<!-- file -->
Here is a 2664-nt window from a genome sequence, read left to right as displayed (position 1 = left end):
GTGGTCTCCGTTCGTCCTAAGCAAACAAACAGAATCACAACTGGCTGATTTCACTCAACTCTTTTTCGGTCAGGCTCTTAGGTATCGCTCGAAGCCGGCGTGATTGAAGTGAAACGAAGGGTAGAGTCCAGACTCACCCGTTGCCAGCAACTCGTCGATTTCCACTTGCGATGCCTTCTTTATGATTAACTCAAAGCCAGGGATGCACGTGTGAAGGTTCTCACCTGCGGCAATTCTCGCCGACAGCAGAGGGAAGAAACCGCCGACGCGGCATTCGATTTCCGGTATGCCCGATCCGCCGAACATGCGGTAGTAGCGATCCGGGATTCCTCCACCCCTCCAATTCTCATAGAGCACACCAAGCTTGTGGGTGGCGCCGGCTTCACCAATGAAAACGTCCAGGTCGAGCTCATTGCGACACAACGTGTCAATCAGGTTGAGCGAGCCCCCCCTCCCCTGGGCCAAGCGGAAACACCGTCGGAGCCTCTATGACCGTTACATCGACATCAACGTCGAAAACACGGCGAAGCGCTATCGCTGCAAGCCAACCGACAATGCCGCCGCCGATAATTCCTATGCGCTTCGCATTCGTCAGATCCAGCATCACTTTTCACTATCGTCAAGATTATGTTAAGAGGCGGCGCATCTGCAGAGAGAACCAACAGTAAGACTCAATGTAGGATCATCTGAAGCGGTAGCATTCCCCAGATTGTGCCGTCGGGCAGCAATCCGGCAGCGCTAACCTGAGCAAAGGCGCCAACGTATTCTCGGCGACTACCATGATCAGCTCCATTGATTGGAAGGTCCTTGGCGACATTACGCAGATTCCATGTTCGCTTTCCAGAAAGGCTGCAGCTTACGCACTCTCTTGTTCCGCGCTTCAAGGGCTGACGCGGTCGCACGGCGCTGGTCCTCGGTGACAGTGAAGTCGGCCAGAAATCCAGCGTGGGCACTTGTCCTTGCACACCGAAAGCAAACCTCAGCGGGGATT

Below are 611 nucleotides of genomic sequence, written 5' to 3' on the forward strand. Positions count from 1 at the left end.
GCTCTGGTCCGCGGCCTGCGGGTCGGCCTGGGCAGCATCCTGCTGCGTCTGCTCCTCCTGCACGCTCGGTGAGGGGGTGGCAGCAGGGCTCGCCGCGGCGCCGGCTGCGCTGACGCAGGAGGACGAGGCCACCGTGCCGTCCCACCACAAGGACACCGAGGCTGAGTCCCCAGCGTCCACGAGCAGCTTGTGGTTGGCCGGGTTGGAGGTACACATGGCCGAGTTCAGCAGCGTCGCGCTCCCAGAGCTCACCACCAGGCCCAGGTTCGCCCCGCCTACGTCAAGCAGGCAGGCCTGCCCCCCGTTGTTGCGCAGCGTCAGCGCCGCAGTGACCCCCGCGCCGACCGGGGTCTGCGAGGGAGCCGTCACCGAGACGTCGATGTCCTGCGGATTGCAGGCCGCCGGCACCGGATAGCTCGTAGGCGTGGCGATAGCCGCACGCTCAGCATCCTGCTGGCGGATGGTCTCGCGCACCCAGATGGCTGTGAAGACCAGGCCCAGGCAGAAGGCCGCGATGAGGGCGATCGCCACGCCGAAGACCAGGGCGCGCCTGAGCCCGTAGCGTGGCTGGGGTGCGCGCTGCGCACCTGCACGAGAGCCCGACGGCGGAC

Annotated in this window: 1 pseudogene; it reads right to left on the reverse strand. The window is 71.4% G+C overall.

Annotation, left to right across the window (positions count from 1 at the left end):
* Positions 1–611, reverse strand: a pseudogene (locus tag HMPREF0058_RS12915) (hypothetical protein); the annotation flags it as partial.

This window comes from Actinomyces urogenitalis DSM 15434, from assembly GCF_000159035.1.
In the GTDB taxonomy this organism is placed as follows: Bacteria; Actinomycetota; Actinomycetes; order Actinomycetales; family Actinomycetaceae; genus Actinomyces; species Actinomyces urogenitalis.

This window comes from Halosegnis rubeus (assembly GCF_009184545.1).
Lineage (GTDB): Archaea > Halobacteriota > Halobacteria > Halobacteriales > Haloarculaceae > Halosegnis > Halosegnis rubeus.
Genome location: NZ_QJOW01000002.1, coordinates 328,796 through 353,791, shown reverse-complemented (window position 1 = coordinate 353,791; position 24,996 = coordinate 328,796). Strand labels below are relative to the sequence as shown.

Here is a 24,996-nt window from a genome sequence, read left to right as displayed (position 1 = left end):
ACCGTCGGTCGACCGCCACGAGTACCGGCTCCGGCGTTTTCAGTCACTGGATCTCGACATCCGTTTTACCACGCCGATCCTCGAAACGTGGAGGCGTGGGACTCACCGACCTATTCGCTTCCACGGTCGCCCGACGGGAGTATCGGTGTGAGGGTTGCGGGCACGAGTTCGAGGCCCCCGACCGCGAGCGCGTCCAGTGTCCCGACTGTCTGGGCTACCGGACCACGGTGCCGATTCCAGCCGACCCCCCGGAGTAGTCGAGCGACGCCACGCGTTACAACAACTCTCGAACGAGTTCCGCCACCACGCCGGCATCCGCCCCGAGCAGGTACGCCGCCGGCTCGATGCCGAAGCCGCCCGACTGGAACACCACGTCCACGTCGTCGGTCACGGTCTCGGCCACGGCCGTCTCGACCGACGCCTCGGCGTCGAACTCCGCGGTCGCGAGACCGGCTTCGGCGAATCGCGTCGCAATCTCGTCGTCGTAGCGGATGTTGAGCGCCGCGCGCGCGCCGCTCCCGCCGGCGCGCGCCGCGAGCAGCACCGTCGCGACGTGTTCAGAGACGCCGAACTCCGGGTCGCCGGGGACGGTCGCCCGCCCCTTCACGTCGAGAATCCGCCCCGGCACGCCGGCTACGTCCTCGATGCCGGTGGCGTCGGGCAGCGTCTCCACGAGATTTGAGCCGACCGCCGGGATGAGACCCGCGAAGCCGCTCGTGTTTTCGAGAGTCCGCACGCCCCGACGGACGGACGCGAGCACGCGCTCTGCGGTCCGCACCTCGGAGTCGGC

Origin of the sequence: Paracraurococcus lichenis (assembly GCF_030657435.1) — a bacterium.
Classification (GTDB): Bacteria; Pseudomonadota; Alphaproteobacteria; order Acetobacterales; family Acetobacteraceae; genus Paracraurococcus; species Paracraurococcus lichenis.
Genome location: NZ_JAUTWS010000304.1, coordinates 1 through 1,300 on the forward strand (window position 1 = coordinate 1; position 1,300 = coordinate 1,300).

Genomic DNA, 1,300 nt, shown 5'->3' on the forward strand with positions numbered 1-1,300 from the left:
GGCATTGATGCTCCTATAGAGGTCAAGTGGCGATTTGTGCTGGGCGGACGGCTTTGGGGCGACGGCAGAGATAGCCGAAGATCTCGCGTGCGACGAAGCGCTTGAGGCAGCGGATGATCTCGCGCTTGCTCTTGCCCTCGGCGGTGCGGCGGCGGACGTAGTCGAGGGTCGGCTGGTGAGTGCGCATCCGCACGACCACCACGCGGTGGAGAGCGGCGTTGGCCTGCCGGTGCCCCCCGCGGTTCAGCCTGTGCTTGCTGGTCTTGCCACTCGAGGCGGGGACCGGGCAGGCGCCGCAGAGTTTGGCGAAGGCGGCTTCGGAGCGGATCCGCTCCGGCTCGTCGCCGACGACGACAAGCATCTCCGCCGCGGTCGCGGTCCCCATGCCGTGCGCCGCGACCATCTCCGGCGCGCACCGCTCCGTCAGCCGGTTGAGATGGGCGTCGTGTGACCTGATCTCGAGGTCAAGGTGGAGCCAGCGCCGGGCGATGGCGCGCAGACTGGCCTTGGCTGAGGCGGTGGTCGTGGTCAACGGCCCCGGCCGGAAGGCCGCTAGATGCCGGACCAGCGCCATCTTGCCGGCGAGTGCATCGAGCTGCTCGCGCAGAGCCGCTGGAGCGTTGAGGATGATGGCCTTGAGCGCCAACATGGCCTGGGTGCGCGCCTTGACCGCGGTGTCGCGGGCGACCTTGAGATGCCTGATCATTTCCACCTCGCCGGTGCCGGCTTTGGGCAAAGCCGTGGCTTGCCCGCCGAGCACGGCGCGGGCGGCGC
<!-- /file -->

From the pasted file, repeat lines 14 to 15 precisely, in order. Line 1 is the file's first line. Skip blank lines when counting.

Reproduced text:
ACCGTCGGTCGACCGCCACGAGTACCGGCTCCGGCGTTTTCAGTCACTGGATCTCGACATCCGTTTTACCACGCCGATCCTCGAAACGTGGAGGCGTGGGACTCACCGACCTATTCGCTTCCACGGTCGCCCGACGGGAGTATCGGTGTGAGGGTTGCGGGCACGAGTTCGAGGCCCCCGACCGCGAGCGCGTCCAGTGTCCCGACTGTCTGGGCTACCGGACCACGGTGCCGATTCCAGCCGACCCCCCGGAGTAGTCGAGCGACGCCACGCGTTACAACAACTCTCGAACGAGTTCCGCCACCACGCCGGCATCCGCCCCGAGCAGGTACGCCGCCGGCTCGATGCCGAAGCCGCCCGACTGGAACACCACGTCCACGTCGTCGGTCACGGTCTCGGCCACGGCCGTCTCGACCGACGCCTCGGCGTCGAACTCCGCGGTCGCGAGACCGGCTTCGGCGAATCGCGTCGCAATCTCGTCGTCGTAGCGGATGTTGAGCGCCGCGCGCGCGCCGCTCCCGCCGGCGCGCGCCGCGAGCAGCACCGTCGCGACGTGTTCAGAGACGCCGAACTCCGGGTCGCCGGGGACGGTCGCCCGCCCCTTCACGTCGAGAATCCGCCCCGGCACGCCGGCTACGTCCTCGATGCCGGTGGCGTCGGGCAGCGTCTCCACGAGATTTGAGCCGACCGCCGGGATGAGACCCGCGAAGCCGCTCGTGTTTTCGAGAGTCCGCACGCCCCGACGGACGGACGCGAGCACGCGCTCTGCGGTCCGCACCTCGGAGTCGGC

Origin of the sequence: Paracraurococcus lichenis (assembly GCF_030657435.1) — a bacterium.